increasingly proud of my Baptist heritage." Rather than viewing her Baptist
affiliation as an accident of birth, she said she came to see it as a
"commitment" that had to be continually re-evaluated and challenged by
comparison with another faith tradition.
"I learned so much about the historical Baptist emphasis on soul liberty and
the impact that has had on Baptists and others," Simpson said. "That has
stayed with me, and I see that in the members of Fellowship Baptists -- they
are deeply committed to living out the obligations of being accountable to
God without intercessors."
Duke's Baptist house director Hewitt, a former professor at Southeastern
Baptist Theological Seminary, said the programs are good stewardship of
Baptist dollars. "Quality training of quality leaders comes at a cheap price
for Baptists, because we are building on the foundation laid by our
colleagues at Duke," he said.
Hewitt said the budget for Duke's Baptist house is $100,000, of which CBF
provides $20,000. "You can't build or operate a new divinity school for
that," he said. Duke's Baptist-studies program added a record 33 new
students this year, pushing enrollment to 105.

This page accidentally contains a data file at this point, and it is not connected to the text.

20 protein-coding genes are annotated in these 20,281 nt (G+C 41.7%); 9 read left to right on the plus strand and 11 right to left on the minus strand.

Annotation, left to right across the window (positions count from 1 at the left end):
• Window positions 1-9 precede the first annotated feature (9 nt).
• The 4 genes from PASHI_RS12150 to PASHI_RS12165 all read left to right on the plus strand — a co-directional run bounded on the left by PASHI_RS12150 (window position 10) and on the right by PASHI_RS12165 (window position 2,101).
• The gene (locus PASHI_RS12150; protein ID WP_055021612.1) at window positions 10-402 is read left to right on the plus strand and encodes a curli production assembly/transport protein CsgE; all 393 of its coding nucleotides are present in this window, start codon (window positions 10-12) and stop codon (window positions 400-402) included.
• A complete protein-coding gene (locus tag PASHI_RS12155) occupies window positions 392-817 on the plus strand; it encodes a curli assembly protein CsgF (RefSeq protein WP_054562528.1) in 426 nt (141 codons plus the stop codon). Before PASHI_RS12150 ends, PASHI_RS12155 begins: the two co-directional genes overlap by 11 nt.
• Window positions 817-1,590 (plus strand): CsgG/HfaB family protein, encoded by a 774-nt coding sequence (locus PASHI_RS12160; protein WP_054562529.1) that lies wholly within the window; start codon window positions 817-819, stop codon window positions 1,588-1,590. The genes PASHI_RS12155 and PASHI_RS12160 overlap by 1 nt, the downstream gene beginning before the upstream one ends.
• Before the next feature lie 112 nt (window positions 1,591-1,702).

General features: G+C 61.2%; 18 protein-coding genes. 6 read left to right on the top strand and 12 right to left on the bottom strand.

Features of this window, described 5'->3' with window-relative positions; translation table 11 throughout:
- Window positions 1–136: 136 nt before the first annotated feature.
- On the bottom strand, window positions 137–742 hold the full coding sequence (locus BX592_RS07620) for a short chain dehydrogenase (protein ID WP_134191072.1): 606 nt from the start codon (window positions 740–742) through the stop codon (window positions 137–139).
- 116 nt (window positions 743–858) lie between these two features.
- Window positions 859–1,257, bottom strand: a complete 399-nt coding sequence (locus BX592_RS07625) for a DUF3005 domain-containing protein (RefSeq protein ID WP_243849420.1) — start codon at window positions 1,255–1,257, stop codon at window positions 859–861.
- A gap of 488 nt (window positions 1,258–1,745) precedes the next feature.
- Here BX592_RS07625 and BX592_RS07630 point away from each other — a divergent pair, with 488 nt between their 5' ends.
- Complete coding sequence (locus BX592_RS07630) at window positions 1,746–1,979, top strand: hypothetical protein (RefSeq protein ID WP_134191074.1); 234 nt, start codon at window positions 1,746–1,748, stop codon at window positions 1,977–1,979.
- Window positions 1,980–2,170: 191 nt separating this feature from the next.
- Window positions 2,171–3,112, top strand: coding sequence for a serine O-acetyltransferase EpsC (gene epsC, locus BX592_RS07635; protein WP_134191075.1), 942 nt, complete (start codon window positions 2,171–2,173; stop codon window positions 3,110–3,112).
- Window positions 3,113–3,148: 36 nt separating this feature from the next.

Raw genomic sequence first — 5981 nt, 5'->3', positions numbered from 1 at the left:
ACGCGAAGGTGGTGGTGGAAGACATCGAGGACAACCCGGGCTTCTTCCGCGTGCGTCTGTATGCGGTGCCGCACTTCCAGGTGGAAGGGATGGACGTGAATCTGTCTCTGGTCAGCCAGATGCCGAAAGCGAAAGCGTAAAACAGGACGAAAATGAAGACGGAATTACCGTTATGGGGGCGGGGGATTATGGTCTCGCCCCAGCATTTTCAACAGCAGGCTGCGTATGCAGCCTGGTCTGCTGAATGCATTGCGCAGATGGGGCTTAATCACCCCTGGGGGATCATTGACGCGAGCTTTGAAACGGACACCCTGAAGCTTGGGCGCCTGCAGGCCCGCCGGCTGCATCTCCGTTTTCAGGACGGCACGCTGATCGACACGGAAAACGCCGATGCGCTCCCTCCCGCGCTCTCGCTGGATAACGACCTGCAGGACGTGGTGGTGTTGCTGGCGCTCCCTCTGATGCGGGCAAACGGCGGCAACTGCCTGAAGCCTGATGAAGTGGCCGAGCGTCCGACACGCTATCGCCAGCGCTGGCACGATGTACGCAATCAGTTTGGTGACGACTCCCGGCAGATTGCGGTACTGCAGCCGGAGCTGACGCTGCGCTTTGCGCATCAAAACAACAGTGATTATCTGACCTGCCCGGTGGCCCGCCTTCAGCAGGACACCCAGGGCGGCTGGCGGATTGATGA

Candler's Key agreed: "The Baptist-studies model, the way it is set up at
Brite, Duke and here, is the best stewardship of Baptist-education money
going. We don't have to pay the light bill, hire the faculty or acquire
library books. CBF funds are invested to nurture students in Baptist life,
and place them in productive relationships with Baptist churches."
Scott Hudgins, who directed the Candler program 1994-97 and is now director
of admissions and student services at Wake Forest University Divinity
School, said another stewardship issue is accountability.
"The Baptist houses and study programs are the most streamlined and
accountable [of CBF partner schools,]" he said. "All monies go to
scholarships or program support of Baptist students. At the larger Baptist
schools, CBF block grants are utilized for buildings, heat and air, faculty
support and for reducing or subsidizing tuition for all students -- Baptist
Hewitt said students at Duke benefit from a world-class education. "Our
students study under faculty members who write many of the textbook
professors in other divinity schools and seminaries use," he said. "They
have the opportunity to study, within a Baptist context, at an historically
great ecumenical divinity school."